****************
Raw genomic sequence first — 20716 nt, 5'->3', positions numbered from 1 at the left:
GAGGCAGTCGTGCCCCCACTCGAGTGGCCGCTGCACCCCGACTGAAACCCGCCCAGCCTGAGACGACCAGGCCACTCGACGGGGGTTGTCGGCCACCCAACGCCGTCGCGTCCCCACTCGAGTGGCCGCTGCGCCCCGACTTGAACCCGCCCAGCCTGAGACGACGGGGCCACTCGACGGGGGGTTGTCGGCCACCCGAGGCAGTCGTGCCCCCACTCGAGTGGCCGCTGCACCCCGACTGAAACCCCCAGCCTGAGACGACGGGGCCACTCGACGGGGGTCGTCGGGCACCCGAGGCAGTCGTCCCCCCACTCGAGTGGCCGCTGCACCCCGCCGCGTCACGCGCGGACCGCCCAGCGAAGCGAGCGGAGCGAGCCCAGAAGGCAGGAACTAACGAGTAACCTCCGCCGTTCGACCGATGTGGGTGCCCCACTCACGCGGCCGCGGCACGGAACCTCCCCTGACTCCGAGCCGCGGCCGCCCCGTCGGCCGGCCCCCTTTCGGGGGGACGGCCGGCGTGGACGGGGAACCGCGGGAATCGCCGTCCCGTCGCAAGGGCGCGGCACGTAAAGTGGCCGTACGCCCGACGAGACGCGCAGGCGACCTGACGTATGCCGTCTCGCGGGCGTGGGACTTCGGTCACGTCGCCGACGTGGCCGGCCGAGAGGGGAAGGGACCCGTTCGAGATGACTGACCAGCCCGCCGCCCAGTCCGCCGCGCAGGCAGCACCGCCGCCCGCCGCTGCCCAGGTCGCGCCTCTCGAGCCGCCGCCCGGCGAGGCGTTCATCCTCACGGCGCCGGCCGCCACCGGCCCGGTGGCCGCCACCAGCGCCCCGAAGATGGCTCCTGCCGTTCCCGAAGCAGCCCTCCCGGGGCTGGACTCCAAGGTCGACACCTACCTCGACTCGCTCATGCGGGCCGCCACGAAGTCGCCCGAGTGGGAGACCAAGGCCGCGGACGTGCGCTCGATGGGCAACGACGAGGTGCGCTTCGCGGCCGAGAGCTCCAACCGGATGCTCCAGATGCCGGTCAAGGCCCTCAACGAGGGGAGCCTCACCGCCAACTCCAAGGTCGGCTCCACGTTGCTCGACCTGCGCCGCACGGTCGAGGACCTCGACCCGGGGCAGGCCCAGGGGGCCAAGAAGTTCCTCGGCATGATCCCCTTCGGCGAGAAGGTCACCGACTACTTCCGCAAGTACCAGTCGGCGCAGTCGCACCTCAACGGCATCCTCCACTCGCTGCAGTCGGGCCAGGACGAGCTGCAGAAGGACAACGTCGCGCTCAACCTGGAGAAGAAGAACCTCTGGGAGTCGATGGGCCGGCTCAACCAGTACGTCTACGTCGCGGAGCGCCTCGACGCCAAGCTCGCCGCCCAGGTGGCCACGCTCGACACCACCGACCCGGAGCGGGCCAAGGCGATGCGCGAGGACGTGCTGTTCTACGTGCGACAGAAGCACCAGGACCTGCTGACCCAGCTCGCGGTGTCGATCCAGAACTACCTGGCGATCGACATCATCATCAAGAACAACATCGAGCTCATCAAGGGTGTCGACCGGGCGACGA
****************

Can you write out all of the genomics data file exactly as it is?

Raw genomic sequence first — 20716 nt, 5'->3', positions numbered from 1 at the left:
GAGGCAGTCGTGCCCCCACTCGAGTGGCCGCTGCACCCCGACTGAAACCCGCCCAGCCTGAGACGACCAGGCCACTCGACGGGGGTTGTCGGCCACCCAACGCCGTCGCGTCCCCACTCGAGTGGCCGCTGCGCCCCGACTTGAACCCGCCCAGCCTGAGACGACGGGGCCACTCGACGGGGGGTTGTCGGCCACCCGAGGCAGTCGTGCCCCCACTCGAGTGGCCGCTGCACCCCGACTGAAACCCCCAGCCTGAGACGACGGGGCCACTCGACGGGGGTCGTCGGGCACCCGAGGCAGTCGTCCCCCCACTCGAGTGGCCGCTGCACCCCGCCGCGTCACGCGCGGACCGCCCAGCGAAGCGAGCGGAGCGAGCCCAGAAGGCAGGAACTAACGAGTAACCTCCGCCGTTCGACCGATGTGGGTGCCCCACTCACGCGGCCGCGGCACGGAACCTCCCCTGACTCCGAGCCGCGGCCGCCCCGTCGGCCGGCCCCCTTTCGGGGGGACGGCCGGCGTGGACGGGGAACCGCGGGAATCGCCGTCCCGTCGCAAGGGCGCGGCACGTAAAGTGGCCGTACGCCCGACGAGACGCGCAGGCGACCTGACGTATGCCGTCTCGCGGGCGTGGGACTTCGGTCACGTCGCCGACGTGGCCGGCCGAGAGGGGAAGGGACCCGTTCGAGATGACTGACCAGCCCGCCGCCCAGTCCGCCGCGCAGGCAGCACCGCCGCCCGCCGCTGCCCAGGTCGCGCCTCTCGAGCCGCCGCCCGGCGAGGCGTTCATCCTCACGGCGCCGGCCGCCACCGGCCCGGTGGCCGCCACCAGCGCCCCGAAGATGGCTCCTGCCGTTCCCGAAGCAGCCCTCCCGGGGCTGGACTCCAAGGTCGACACCTACCTCGACTCGCTCATGCGGGCCGCCACGAAGTCGCCCGAGTGGGAGACCAAGGCCGCGGACGTGCGCTCGATGGGCAACGACGAGGTGCGCTTCGCGGCCGAGAGCTCCAACCGGATGCTCCAGATGCCGGTCAAGGCCCTCAACGAGGGGAGCCTCACCGCCAACTCCAAGGTCGGCTCCACGTTGCTCGACCTGCGCCGCACGGTCGAGGACCTCGACCCGGGGCAGGCCCAGGGGGCCAAGAAGTTCCTCGGCATGATCCCCTTCGGCGAGAAGGTCACCGACTACTTCCGCAAGTACCAGTCGGCGCAGTCGCACCTCAACGGCATCCTCCACTCGCTGCAGTCGGGCCAGGACGAGCTGCAGAAGGACAACGTCGCGCTCAACCTGGAGAAGAAGAACCTCTGGGAGTCGATGGGCCGGCTCAACCAGTACGTCTACGTCGCGGAGCGCCTCGACGCCAAGCTCGCCGCCCAGGTGGCCACGCTCGACACCACCGACCCGGAGCGGGCCAAGGCGATGCGCGAGGACGTGCTGTTCTACGTGCGACAGAAGCACCAGGACCTGCTGACCCAGCTCGCGGTGTCGATCCAGAACTACCTGGCGATCGACATCATCATCAAGAACAACATCGAGCTCATCAAGGGTGTCGACCGGGCGACGA